India's Mars Orbiter Mission (which I refuse to shorten to "MOM") has been much in the news in Asian media over the last week as a result of the release of ISRO's Annual Report 2012-2013 (PDF). The 130-page report concerns all of the Indian Space Research Organisation (ISRO)'s activities; the Mars Orbiter Mission is discussed within the Space Sciences section, beginning on page 68. I am posting below the entire content of the section concerning the Mars mission. The images are of poor quality, but there's nothing I can do about that; it's how they appeared in the PDF.
Before I do that, though, I'll mention that ISRO and NASA issued a joint statement from Washington a week ago endorsing interagency cooperation in the space sciences, to wit: "Building on NASA’s collaboration in India’s highly successful Chandrayaan-1 lunar mission in 2008, NASA and ISRO agreed to explore further cooperative space exploration work, including future missions to the moon and Mars. To this end the CSJWG agreed to continue discussions in planetary science and Heliophysics to identify areas of potential cooperation." Also worth mentioning is that American astronaut Sunita Williams is touring India this week, touting space exploration and encouraging India's forays into the solar system.
Government of India Department of Space Annual Report
Mars Orbiter Mission
Mars Orbiter Mission is ISRO’s first interplanetary mission to planet Mars with a spacecraft designed to orbit Mars in an elliptical orbit of 372 km by 80,000 km. Mars Orbiter mission is India’s next challenging technological mission out of the Earth’s gravitational field. The major demands will be critical mission operations and stringent requirements on propulsion, communications and other bus systems of the spacecraft. The primary driving technological objective of the mission is to design and realize a spacecraft with a capability to reach Mars (Martian transfer Trajectory), then to orbit around Mars (Mars Orbit Insertion) which will take about nine months time. Yet another technological challenge is to realize related deep space mission planning and communication management at a distance of nearly 400 million km. The polar Satellite Launch Vehicle PSLV will be used to inject the spacecraft from SDSC, [Sriharikota] in the 250 X 23000 km orbit with an inclination of 17.864 degree. As the minimum energy transfer opportunity from Earth to Mars occurs once in 26 months, the opportunity in 2013 demands a cumulative incremental velocity of 2.592 km/sec.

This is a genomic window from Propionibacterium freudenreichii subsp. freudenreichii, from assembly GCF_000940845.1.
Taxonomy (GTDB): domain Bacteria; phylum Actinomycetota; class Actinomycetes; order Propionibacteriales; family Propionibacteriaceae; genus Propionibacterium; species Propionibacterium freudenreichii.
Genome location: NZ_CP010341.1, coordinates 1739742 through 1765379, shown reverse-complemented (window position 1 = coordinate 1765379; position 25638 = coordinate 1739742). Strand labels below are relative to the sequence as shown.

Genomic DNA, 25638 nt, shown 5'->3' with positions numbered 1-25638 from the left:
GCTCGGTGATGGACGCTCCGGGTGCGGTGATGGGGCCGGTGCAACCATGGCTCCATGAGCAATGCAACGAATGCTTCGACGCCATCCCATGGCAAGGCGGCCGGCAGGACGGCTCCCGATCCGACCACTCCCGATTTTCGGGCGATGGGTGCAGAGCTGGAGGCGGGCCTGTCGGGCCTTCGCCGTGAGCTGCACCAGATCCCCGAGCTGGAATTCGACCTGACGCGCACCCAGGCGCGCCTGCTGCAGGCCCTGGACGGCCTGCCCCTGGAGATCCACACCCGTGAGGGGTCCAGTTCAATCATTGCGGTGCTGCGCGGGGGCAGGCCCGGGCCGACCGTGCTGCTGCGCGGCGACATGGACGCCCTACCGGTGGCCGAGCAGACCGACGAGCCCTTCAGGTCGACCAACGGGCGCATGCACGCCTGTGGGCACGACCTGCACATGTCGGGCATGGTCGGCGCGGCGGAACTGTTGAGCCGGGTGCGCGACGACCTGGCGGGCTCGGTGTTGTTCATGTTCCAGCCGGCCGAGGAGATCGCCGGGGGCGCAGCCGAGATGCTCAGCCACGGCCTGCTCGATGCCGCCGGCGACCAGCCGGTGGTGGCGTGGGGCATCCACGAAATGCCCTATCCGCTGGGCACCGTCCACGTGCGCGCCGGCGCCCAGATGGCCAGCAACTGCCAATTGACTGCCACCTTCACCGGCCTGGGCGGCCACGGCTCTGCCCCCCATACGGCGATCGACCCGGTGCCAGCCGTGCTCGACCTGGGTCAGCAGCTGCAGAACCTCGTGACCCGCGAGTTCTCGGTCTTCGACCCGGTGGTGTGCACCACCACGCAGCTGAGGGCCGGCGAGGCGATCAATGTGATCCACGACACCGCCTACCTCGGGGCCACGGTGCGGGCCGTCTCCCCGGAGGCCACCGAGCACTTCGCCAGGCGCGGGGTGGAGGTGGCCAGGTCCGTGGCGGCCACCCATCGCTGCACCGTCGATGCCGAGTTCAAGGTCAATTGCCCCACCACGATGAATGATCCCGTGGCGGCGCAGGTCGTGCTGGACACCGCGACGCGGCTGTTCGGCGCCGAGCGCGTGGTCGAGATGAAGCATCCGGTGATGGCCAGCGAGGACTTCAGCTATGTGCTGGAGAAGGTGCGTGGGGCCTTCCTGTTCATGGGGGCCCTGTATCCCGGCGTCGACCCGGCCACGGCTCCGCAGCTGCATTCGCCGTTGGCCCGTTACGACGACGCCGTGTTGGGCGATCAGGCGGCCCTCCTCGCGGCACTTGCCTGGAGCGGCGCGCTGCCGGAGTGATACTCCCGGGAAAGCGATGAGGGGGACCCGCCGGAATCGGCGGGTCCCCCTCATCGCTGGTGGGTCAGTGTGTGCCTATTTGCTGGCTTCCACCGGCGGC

This satellite will also carry compact science experiments, totaling a mass of 15 kg, as listed in the table below which has been reviewed and selected by Advisory Committee for Space Sciences (ADCOS).
|Lyman Alpha Photometer (LAP)||Escape processes of Mars upper atmosphere through Deuterium/Hydrogen|
|Methane Sensor for MARS (MSM)||Detect presence of Methane|
|Martian Exospheric Composition Explorer (MENCA)||Study the neutral composition of the Martian upper atmosphere|
|MARS Colour Camera (MCC)||Optical imaging|
|TIR imaging spectrometer (TIS)||Map surface composition and mineralogy|
The deployed view of the spacecraft configuration indicating the scientific payloads is shown below.
Preliminary Design Reviews of all the spacecraft systems and payloads have been completed. The structure has been delivered to clean room and the propulsion system integration is in the final stage. All payloads are in the advanced stage of development and expected to be delivered for Integration by March/April 2013. The ground segment elements at Indian Deep Space Network (IDSN) at Byalalu and S- band sea-borne terminals are getting geared up for the mission.
That's it. The Report also contains updates on Chandrayaan-2 and on the development status of their GSLV, a heavy-lift launch vehicle.
Finally, here's a nice photo of a model of the spacecraft that was displayed at the 100th Indian Science Congress in January, which was the last time I wrote an update on the mission: